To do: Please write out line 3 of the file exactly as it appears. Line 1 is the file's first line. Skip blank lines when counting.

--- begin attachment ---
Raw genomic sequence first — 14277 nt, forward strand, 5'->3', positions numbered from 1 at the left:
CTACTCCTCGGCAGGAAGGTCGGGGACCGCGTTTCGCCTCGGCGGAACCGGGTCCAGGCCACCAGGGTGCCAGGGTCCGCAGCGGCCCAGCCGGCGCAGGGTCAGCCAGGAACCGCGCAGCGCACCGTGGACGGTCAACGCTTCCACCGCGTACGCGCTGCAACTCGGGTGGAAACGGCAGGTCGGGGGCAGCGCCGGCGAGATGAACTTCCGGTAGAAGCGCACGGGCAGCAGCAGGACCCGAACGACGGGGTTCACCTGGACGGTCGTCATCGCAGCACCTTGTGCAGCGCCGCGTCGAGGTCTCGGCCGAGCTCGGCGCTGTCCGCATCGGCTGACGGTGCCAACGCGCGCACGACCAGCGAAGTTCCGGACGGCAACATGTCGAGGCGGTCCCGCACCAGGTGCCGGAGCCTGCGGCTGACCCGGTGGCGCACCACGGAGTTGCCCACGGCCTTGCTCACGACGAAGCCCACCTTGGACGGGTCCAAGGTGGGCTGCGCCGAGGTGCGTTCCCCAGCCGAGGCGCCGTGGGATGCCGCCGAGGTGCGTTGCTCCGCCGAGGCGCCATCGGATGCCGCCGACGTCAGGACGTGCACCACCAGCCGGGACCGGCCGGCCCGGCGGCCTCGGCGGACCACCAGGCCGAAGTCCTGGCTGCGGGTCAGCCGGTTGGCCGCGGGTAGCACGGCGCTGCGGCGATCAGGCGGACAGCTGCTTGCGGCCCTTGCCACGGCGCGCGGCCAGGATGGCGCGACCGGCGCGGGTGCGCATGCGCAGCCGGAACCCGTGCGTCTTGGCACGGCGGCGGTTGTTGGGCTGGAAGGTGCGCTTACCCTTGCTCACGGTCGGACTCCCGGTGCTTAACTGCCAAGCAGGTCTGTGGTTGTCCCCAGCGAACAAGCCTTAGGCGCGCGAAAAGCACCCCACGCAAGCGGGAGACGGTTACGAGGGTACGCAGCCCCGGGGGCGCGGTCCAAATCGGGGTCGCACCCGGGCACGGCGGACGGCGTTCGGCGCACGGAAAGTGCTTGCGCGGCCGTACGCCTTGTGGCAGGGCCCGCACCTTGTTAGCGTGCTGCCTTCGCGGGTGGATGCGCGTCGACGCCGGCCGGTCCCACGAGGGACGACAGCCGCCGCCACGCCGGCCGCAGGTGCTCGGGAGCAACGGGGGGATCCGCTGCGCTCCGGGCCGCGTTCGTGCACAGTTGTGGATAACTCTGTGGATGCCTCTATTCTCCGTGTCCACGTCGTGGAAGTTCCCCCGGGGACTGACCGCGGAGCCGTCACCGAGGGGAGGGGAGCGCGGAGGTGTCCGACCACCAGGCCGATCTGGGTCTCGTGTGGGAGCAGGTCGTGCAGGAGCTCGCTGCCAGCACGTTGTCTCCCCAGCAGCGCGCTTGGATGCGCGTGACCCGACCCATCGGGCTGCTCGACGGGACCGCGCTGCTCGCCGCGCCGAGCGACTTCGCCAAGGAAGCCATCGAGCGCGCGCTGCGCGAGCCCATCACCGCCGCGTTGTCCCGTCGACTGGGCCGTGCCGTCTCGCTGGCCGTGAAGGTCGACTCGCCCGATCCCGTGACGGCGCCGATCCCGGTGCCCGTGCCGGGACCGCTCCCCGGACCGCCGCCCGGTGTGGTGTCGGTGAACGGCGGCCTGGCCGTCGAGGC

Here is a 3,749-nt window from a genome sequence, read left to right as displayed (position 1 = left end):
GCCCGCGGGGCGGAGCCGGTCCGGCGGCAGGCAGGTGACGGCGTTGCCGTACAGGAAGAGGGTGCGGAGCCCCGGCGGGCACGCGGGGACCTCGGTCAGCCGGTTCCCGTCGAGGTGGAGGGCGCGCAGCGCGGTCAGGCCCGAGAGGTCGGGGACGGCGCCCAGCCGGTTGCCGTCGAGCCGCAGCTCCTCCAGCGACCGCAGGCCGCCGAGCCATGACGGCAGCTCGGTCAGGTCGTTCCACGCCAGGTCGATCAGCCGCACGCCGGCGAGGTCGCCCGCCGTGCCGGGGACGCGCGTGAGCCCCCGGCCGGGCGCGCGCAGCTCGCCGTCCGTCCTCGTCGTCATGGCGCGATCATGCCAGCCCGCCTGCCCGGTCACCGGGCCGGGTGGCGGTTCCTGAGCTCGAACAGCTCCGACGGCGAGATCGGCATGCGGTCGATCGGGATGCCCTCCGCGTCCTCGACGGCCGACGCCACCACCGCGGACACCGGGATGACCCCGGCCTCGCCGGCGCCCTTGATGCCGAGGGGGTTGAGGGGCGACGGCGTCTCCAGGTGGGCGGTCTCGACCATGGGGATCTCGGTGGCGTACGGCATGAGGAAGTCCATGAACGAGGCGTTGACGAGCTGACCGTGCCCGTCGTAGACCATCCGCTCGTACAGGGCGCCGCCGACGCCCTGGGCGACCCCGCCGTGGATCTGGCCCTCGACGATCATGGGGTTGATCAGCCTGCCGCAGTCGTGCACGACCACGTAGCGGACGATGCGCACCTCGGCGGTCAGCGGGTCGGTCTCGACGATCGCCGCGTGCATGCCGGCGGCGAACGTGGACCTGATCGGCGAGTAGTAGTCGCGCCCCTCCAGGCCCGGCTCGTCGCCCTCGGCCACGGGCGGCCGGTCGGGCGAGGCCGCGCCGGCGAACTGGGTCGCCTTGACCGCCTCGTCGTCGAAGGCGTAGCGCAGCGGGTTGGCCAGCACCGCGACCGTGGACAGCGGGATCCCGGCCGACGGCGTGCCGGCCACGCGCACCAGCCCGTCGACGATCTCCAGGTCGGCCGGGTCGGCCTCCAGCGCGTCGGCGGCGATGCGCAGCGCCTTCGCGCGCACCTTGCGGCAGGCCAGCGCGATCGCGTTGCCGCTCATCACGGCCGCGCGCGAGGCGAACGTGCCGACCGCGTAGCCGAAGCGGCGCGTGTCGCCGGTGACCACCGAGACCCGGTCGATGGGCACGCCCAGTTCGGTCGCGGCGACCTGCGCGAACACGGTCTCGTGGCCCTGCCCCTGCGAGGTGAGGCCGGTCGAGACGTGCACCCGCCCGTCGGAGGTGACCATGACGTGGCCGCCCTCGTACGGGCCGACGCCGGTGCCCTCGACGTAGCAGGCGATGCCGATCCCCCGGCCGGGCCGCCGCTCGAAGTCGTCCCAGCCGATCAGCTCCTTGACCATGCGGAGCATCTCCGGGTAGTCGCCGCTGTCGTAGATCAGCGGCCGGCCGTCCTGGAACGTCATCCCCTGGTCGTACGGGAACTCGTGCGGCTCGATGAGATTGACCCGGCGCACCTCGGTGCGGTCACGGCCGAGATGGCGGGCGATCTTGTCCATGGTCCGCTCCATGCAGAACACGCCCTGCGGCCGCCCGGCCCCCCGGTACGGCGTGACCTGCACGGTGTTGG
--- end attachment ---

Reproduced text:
Here is a 3,749-nt window from a genome sequence, read left to right as displayed (position 1 = left end):